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Fictional universe is a made-up universe of fantasy.

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A fictional universe is an imaginary world that serves as the setting or backdrop for one or (more commonly) multiple works of fiction or translatable non-fiction.

fictional universe.
A common method for illustrating fictional universes is for the creator to focus the majority of his or her attention on one small area.

Fictional universe can be argued that every work of fiction generates a world of its own; Robert A. Heinlein coined the Neologism ficton to refer to such a world. A fictional universe is then a ficton that has an existence extending beyond a single story, which becomes the basis either of other stories, or of games or other creations. It generally consists of a time and place that invoke a sense of a distinct world, one which is unique to the content and context of the tales that it is used to tell.

Properties of a fictional universe.

Fictional universes are most common in, but not exclusive to, the science fiction and fantasy genres. Many universes written in one or both of these genres feature physical and metaphysical laws different from our own that allow for magical, psychic and various other types of paranormal phenomena, or the hypothesis may be based in a parallel universe which have some scientific theoretical speculation like multiverse. Although these laws may not be completely internally consistent, they do allow the author to provide some textual explanation for how their imagined world differs from our own.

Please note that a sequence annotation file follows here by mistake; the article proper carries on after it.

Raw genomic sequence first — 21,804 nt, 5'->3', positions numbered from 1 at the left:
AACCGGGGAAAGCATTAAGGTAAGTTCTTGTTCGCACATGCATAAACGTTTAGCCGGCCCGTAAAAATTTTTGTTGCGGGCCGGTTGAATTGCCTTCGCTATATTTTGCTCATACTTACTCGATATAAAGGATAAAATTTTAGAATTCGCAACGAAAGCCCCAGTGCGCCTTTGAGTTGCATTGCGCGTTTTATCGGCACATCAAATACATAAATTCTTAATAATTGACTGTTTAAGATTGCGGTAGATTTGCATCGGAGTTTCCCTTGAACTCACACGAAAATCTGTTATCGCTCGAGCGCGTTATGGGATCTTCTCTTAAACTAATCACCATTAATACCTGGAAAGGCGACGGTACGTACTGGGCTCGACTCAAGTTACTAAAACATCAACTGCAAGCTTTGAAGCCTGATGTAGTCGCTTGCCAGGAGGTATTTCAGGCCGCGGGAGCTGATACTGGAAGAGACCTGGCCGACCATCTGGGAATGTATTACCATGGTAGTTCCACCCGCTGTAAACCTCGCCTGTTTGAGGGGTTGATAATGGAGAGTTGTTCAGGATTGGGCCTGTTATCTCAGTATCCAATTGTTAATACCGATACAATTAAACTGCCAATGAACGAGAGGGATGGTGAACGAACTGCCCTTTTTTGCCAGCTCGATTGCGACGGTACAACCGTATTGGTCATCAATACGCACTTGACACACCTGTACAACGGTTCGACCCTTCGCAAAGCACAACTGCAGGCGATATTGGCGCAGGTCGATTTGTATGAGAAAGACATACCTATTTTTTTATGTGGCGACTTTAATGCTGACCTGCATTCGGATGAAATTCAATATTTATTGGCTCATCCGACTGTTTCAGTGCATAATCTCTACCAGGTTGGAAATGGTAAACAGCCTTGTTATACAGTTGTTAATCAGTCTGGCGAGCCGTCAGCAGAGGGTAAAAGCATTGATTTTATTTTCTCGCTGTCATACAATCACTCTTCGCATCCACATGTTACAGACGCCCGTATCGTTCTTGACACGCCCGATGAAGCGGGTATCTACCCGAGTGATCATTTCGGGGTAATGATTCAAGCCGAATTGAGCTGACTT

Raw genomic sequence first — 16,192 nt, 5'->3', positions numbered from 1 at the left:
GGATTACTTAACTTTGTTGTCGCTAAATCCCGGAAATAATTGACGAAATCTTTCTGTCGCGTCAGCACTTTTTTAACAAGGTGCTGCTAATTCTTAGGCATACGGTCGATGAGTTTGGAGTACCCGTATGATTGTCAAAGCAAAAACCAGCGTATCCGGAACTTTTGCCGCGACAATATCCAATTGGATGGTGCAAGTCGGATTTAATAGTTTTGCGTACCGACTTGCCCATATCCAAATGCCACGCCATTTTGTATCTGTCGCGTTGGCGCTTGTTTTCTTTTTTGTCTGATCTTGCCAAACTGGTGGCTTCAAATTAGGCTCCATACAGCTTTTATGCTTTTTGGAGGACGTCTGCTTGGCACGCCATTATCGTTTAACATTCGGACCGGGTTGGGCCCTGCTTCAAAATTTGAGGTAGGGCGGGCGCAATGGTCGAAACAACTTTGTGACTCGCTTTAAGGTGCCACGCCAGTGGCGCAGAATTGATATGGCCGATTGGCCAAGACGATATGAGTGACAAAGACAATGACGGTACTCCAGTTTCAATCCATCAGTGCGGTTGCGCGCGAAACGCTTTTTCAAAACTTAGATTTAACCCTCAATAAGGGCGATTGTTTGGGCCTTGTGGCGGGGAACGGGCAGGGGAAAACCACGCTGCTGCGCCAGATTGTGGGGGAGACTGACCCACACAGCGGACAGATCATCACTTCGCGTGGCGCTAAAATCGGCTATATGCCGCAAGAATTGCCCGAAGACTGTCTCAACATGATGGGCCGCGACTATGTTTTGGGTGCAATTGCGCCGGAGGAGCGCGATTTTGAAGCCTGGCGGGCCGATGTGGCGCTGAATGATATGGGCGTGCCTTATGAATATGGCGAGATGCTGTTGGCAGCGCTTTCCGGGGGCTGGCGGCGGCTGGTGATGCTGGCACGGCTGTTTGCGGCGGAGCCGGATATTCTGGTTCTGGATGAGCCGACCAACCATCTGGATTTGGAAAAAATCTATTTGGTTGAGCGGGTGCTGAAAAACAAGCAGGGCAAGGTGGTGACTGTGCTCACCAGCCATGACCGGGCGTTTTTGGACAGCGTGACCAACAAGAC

A common method for illustrating fictional universes is for the creator to focus the majority of his or her attention on one small area, revealing the larger world through hints or exposition. Nineteen Eighty-Four takes place almost entirely in the city of London, but reveals the full extent of its totalitarian world through the reading of Goldstein's banned book and the memories of its protagonists. Most of the television series Buffy the Vampire Slayer is set in a single Californian city, though the larger world, the "Buffyverse", spans the entire world and indeed many separate universes and dimensions. Most of the action in the Harry Potter series occurs in and around a single school, though its Wizarding world comprises an entire distinct global society.

On the other hand, fictional universes can also comprise multitudes of settings, thousands of characters and hundreds of interconnected plots. This is particularly true in media, such as television or comic books, where multiple authors can compose works in the same universe simultaneously. Many fictional universes, such as Star Trek, have actually outlived their creators.

It is difficult to determine what actually constitutes a "fictional universe." Sir Thomas More's Utopia is one of the earliest examples of a cohesive imaginary world with its own rules and functional concepts, but it comprises only one small island. Some, like J. R. R. Tolkien's The Lord of the Rings, are global in scope, and some, like Star Trek and Star Wars are galactic or even intergalactic. A fictional universe may even concern itself with more than one interconnected universe through theoretically viable devices such as "parallel worlds" or universes, and a series of interconnected universes is called a multiverse. Such multiverses have been featured prominently in science fiction since at least the mid-20th century, notably in the classic Star Trek episode, "Mirror, Mirror", which introduced the mirror universe in which the crew of the Starship Enterprise were brutal, rather than civilized, and in the mid-1980s comic book series, Crisis on Infinite Earths, in which countless parallel universes were destroyed. The Hitchhiker's Guide to the Galaxy, when considered as all 5 books together, flits back and forth between different universes, or perhaps it is more accurate to say, flits through different timelines and different dimensions involving different states of existence for the characters and for the earth itself.